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Skipping Meals and Late Night Snacking Take a Toll on Heart Health

CardioSmart News

More mindful eating could lead to a healthier heart, based on a recent paper that links irregular eating patterns like frequent snacking and skipping meals to increased cardiovascular risk.

Over the past 40 years, eating patterns have drastically changed in the United States. From the 1970s to 2010, the proportion of adults consuming three meals a day—breakfast, lunch and dinner—decreased by up to 14%. During the same period, the proportion of daily caloric intake from snacks increased from 18% to 23%. Experts worry that changing dietary patterns have taken a toll on American’s health.

To learn more, researchers reviewed all available research on the issue, the results of which were published in the American Heart Association journal Circulation. Overall, experts conclude that irregular eating patterns are less than ideal when it comes to health. And here’s why.

Based on results of the National Health and Examination Survey (NHANES), it’s estimated that 20–30% of U.S. adults do not eat breakfast. The Bogolusa Heart Study, which surveyed more than 500 Louisiana adults on their health and lifestyle, showed that breakfast skippers were nearly half as likely to get their recommended vitamins and minerals each day. Data also shows that breakfast skippers tend to have poorer overall diets, are more likely to be overweight or obese, and have more cardiovascular risk factors like high blood pressure and cholesterol than those who consume breakfast regularly.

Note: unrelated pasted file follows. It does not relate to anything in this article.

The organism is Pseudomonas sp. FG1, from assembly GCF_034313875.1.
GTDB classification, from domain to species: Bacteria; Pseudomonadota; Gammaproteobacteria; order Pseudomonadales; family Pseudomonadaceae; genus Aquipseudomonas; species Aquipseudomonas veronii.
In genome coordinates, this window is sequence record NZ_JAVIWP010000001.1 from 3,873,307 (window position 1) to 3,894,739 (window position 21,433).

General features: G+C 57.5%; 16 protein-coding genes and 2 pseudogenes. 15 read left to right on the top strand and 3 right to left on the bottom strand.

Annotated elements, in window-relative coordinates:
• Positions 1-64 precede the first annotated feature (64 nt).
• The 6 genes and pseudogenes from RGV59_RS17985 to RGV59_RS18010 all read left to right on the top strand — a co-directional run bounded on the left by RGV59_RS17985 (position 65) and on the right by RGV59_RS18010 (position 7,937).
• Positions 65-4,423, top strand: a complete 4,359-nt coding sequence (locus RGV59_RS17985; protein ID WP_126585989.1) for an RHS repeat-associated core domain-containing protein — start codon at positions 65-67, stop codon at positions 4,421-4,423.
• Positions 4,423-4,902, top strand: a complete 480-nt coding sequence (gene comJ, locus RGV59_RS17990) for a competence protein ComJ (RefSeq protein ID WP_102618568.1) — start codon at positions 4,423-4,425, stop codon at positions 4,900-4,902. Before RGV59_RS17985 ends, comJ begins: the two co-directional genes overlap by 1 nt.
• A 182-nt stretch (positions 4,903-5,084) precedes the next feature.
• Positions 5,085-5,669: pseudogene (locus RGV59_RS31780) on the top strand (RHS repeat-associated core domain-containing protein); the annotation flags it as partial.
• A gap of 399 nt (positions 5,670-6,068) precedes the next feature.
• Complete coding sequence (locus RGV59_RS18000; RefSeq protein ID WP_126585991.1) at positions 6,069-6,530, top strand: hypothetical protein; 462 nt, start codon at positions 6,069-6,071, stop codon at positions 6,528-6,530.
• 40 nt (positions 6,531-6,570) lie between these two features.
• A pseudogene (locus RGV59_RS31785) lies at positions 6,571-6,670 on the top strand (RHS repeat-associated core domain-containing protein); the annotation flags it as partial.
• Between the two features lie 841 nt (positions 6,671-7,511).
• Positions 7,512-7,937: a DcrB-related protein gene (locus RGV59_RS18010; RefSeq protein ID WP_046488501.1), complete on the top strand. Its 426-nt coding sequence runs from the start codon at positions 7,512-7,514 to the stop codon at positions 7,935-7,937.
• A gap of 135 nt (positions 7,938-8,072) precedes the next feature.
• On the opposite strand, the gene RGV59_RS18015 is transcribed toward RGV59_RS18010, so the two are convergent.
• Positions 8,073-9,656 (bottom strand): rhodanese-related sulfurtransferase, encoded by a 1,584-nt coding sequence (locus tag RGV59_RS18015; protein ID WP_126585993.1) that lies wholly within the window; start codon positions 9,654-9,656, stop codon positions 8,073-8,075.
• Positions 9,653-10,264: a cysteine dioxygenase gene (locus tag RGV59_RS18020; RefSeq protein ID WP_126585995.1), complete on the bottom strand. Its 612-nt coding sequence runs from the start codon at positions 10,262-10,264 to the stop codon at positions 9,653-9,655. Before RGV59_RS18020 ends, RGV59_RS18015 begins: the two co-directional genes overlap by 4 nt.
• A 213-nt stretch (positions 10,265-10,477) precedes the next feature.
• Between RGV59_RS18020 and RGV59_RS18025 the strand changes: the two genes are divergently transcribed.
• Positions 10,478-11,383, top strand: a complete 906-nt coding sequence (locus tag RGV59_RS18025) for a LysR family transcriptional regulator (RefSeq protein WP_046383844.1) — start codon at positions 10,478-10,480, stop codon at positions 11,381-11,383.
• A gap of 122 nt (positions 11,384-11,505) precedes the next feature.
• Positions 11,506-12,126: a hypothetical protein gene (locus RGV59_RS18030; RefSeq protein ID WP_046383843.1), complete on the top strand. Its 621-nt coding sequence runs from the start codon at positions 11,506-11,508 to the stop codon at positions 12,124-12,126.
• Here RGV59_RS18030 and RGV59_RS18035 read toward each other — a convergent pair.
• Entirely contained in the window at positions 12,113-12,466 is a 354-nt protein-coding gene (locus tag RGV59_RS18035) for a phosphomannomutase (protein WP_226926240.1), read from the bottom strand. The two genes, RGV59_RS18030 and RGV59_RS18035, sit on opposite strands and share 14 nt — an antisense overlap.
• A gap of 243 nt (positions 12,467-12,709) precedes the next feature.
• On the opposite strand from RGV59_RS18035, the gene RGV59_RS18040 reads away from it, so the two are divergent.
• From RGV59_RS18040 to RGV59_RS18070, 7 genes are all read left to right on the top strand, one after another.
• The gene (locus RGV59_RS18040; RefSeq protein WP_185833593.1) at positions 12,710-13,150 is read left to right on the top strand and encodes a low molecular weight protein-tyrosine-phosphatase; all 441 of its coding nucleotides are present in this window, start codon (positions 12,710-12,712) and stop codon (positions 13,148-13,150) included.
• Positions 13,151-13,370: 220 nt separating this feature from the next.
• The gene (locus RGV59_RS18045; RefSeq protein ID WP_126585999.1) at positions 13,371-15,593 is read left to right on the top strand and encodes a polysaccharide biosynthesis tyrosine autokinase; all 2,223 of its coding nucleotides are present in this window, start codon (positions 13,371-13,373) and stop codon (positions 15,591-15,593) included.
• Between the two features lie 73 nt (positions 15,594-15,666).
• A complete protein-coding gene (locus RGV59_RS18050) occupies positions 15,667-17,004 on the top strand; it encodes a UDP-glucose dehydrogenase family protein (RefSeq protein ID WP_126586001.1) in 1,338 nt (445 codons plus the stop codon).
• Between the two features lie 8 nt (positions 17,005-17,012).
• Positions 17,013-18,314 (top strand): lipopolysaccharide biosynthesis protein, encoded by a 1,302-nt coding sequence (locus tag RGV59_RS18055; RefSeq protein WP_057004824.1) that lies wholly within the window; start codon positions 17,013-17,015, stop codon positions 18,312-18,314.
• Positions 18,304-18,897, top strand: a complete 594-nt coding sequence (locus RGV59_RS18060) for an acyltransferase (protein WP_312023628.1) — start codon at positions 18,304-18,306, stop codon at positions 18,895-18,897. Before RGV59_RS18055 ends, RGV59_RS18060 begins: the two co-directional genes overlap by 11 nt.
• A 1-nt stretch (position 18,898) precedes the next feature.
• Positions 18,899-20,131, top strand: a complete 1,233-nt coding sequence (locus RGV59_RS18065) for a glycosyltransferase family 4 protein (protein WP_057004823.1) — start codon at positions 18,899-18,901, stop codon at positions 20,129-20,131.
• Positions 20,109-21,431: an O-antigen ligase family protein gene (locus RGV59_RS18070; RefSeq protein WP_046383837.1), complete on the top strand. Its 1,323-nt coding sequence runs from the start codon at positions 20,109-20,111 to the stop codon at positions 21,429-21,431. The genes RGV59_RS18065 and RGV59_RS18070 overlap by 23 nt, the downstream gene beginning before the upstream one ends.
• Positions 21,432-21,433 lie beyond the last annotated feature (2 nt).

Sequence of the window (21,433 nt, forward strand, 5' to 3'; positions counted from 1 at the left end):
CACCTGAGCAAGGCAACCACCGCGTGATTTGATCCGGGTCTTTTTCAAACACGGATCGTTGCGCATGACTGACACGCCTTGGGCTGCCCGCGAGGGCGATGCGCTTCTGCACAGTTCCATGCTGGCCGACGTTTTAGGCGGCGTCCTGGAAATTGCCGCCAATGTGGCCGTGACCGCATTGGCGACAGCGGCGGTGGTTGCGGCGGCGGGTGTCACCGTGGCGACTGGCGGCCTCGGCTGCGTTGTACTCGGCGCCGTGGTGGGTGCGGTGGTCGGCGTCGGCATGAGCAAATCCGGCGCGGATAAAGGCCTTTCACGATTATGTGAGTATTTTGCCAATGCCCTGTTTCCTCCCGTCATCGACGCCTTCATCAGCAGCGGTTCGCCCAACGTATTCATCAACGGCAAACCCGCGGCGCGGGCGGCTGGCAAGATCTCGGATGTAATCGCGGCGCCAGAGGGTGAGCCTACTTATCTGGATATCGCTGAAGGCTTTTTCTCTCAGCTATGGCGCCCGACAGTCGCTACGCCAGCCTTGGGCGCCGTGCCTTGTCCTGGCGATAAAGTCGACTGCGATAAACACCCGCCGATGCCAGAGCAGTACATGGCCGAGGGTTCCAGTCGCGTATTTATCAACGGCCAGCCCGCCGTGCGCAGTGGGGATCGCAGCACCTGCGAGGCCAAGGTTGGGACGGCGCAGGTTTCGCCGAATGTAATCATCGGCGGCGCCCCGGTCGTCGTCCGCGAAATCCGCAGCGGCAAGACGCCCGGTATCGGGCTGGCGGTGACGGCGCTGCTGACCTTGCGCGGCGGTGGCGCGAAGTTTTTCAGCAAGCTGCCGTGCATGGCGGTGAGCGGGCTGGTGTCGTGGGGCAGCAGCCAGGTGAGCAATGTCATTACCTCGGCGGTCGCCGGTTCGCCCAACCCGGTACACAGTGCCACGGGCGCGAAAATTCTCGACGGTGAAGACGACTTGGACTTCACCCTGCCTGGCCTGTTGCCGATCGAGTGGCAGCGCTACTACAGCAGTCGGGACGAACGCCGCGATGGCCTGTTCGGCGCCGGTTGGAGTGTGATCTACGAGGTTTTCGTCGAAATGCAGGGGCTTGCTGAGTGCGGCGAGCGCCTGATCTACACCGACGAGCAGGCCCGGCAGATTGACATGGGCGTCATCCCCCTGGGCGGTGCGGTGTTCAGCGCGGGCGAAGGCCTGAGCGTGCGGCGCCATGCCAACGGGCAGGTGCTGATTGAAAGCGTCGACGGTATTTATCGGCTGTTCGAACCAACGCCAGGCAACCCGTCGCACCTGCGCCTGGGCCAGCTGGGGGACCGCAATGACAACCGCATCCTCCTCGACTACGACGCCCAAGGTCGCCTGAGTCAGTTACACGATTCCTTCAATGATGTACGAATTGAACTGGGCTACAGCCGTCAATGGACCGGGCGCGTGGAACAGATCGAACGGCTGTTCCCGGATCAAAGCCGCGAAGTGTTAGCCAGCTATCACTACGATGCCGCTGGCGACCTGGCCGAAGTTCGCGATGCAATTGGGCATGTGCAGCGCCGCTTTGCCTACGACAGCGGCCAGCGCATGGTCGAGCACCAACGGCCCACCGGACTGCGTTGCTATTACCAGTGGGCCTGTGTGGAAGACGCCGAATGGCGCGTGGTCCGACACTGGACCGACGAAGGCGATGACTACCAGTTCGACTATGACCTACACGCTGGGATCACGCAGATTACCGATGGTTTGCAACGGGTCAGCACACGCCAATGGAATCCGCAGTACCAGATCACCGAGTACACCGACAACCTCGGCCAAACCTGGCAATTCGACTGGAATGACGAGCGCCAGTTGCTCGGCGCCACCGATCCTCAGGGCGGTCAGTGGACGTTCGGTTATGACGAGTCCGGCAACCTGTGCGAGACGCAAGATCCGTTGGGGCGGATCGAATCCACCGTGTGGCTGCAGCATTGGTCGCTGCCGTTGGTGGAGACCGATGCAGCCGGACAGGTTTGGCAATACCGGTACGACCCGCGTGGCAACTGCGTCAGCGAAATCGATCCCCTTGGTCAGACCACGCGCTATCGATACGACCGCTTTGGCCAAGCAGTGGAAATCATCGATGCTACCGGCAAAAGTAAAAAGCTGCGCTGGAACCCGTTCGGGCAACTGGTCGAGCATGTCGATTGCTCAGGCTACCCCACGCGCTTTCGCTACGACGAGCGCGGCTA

Researchers also found that late-night snacking is associated with increased cardiovascular risk. A Swedish study, as well as a small U.S. study, show that late-night snackers have up to twice the risk for obesity as those who don’t. Eating late at night may also have a negative impact on blood sugar, potentially increasing risk for diabetes.

Authors also note that the combination of poor eating patterns like skipping meals and eating late at night may take an even greater toll on health than each of these factors alone.

The take-home message, according to authors, is that we need to be more mindful of both eating patterns and diet. Maintaining a healthy diet rich in fruits, vegetables and other nutrient-rich foods is essential to good health and preventing heart disease—America’s No. 1 killer. Irregular eating patterns like skipping meals and late-night snacking can make it difficult to maintain a well-balanced diet. So, taking a close look at not just what we eat but how and when we eat may be key in maintaining a heart healthy diet and lifestyle.

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